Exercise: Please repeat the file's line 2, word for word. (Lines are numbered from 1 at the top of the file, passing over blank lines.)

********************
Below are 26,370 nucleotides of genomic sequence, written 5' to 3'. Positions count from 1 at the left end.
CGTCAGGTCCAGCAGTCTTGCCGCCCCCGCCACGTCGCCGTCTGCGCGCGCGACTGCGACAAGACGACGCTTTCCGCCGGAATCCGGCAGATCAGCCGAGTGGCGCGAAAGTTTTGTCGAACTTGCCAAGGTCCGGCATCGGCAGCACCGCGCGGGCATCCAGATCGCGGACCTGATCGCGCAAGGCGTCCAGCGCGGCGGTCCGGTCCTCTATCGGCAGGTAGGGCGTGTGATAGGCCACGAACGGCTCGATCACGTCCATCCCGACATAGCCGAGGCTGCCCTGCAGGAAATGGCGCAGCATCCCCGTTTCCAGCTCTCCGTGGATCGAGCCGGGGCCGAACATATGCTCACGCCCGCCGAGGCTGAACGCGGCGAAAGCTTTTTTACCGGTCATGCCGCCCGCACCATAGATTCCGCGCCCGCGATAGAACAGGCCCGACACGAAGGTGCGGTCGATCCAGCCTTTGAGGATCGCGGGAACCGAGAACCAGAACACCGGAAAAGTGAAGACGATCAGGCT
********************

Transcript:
CGTCAGGTCCAGCAGTCTTGCCGCCCCCGCCACGTCGCCGTCTGCGCGCGCGACTGCGACAAGACGACGCTTTCCGCCGGAATCCGGCAGATCAGCCGAGTGGCGCGAAAGTTTTGTCGAACTTGCCAAGGTCCGGCATCGGCAGCACCGCGCGGGCATCCAGATCGCGGACCTGATCGCGCAAGGCGTCCAGCGCGGCGGTCCGGTCCTCTATCGGCAGGTAGGGCGTGTGATAGGCCACGAACGGCTCGATCACGTCCATCCCGACATAGCCGAGGCTGCCCTGCAGGAAATGGCGCAGCATCCCCGTTTCCAGCTCTCCGTGGATCGAGCCGGGGCCGAACATATGCTCACGCCCGCCGAGGCTGAACGCGGCGAAAGCTTTTTTACCGGTCATGCCGCCCGCACCATAGATTCCGCGCCCGCGATAGAACAGGCCCGACACGAAGGTGCGGTCGATCCAGCCTTTGAGGATCGCGGGAACCGAGAACCAGAACACCGGAAAAGTGAAGACGATCAGGCT